Don’t call it vanity

tn_vanity.jpg is one of several sites that I’ve mentioned before that serve as production backshops for media startups. You create the media, they manufacture the books, CDs, DVDs, or etcetera.


The current Lulu newsletter (it comes sporadically which is fine given e-mail glut) includes a story about a writer’s conference in Northern California that included a panel discussion about the choice between traditional and self-publishing of books. Lulu representative Jason Adams wrote a brief summary of that discussion featuring two traditional and two on-demand printers that said:


“The representatives of traditional publishing has only positive things to say about self-publishing, and I believe the four of us helped clear up several misconceptions–namely, that being self-published does not destroy your chances at ever getting a book deal with a traditional publishing house.”

I call this phenomenon short run publishing: books produced in small lots. It’s been an interest since the early ‘8os when I was a partner in a typesetting and small press publishing firm that produced a handful of local books — at a profit. Nothing to retire on. But it was more than what used to be called vanity publishing — the pejorative for self publishing.

I think self-publishing is even more practical today. It is the proving ground for creative or informative publishers who hope to break into traditional publishing. It can also be one way that niche publishers make money by producing free content online.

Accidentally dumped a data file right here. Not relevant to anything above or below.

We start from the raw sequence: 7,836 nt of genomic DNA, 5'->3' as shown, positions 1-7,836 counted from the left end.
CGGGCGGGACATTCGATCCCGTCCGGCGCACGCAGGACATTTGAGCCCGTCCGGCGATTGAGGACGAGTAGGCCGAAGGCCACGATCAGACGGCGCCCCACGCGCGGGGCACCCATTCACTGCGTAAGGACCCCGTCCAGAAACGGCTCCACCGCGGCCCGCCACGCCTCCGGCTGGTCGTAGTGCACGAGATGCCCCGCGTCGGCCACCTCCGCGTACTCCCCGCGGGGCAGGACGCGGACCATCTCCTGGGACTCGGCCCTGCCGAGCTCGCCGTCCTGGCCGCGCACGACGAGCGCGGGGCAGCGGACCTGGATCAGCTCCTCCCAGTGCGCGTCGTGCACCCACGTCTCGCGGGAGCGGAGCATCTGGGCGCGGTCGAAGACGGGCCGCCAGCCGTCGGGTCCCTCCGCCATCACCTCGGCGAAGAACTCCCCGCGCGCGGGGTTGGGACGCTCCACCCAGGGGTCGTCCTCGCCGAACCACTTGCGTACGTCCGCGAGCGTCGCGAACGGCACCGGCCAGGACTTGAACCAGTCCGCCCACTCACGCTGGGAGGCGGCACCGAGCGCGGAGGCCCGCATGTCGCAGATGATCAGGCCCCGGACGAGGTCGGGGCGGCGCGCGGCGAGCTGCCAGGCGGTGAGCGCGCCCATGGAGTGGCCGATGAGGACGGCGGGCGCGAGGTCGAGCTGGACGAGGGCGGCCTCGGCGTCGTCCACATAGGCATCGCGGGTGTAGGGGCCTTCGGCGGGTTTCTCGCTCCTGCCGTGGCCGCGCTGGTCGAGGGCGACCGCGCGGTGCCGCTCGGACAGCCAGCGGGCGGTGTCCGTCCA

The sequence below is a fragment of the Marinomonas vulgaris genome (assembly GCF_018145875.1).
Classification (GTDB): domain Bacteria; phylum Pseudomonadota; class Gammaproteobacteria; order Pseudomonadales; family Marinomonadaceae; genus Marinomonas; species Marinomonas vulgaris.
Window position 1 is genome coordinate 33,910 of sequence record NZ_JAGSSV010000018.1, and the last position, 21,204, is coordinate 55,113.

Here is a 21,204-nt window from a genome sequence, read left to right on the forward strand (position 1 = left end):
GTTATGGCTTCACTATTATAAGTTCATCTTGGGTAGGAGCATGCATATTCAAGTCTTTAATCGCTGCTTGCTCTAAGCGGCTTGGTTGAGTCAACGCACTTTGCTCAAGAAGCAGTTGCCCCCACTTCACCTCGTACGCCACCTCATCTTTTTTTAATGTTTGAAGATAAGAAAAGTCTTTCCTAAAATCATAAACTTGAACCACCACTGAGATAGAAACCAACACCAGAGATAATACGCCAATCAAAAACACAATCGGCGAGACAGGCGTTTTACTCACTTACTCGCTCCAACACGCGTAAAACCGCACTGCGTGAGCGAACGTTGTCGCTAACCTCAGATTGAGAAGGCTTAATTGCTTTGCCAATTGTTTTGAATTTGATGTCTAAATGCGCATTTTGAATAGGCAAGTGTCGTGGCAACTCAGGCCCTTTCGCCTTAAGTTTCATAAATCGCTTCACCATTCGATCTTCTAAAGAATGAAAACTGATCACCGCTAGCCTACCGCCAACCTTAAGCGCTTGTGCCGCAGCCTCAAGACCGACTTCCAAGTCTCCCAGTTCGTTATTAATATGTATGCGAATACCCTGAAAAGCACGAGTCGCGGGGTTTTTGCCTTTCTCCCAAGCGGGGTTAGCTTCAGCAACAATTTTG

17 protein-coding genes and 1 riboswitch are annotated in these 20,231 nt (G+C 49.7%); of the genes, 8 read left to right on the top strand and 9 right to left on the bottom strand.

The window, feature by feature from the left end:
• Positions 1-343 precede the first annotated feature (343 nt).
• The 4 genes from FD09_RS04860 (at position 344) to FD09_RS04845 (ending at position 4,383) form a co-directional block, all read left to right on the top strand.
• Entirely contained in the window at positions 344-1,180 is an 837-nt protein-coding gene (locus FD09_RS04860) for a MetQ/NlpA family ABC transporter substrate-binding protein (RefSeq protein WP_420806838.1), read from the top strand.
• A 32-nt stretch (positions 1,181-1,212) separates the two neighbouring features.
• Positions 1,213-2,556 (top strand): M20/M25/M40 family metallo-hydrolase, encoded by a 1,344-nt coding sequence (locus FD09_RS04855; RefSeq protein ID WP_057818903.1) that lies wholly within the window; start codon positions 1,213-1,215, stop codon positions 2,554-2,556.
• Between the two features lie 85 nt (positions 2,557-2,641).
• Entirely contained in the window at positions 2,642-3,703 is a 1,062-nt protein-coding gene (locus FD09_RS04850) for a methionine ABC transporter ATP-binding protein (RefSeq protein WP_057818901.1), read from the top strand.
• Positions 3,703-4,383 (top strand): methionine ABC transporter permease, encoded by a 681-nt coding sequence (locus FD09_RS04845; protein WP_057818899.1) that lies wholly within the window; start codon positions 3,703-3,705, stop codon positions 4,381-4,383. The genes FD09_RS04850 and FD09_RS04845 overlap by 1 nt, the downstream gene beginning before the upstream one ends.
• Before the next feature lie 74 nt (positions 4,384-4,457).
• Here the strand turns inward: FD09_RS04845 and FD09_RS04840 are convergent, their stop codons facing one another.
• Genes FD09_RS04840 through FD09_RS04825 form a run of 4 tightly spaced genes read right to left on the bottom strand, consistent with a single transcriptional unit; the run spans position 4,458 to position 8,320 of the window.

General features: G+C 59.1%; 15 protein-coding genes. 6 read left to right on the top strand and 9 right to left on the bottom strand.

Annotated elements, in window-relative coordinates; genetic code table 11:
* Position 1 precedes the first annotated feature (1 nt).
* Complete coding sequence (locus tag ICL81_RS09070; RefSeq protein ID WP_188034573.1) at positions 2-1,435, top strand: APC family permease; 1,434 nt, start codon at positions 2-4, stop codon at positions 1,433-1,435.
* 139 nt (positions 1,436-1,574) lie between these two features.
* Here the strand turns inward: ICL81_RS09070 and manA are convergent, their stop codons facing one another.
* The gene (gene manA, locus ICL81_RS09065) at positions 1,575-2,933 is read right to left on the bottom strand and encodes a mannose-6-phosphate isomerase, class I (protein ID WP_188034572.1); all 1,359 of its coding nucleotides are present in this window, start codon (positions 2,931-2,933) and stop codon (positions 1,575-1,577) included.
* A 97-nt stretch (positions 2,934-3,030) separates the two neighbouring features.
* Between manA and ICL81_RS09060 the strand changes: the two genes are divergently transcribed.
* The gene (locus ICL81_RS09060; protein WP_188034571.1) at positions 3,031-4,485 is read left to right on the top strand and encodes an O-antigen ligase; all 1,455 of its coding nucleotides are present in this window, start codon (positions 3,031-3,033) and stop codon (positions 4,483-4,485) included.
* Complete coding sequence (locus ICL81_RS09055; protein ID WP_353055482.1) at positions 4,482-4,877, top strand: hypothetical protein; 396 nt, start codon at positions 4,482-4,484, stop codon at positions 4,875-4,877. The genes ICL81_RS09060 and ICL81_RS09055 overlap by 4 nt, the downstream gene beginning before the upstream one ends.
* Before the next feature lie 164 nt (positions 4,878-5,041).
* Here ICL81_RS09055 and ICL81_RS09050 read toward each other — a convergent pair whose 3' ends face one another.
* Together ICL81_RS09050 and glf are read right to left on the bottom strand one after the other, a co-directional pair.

My sister, Tina Nocera, is a trailblazer in this regard. For more than a decade she’s been trying to become, for lack of a better term, the Martha Stewart of parenting. Her web site, Parental Wisdom, is the face of her effort, but I think her long years of effort started to accelerate when she self-published some of her wisdom in a book titled, “Because Kids Don’t Come With Manuals.” (FYI, Tina raved about her print-on-demand vendor, Lightning Source.)

Now she uses the book as both a calling card and small revenue stream. When you meet someone, you can hand them a book. It’s tougher to make them navigate your website. And while the revenue stream may be a trickle now, her persistence may be rewarded down the line. Meanwhile, using the book as leverage she’s been on some television talk shows.

She’s my sister. Of course I’m proud of her. But I also think she exemplifies how info-entrepreneurs get noticed in an Attention Economy (see the definition in Wikipedia or scan my archives on this theme of winning ears and eyeballs in a media-saturated environment.)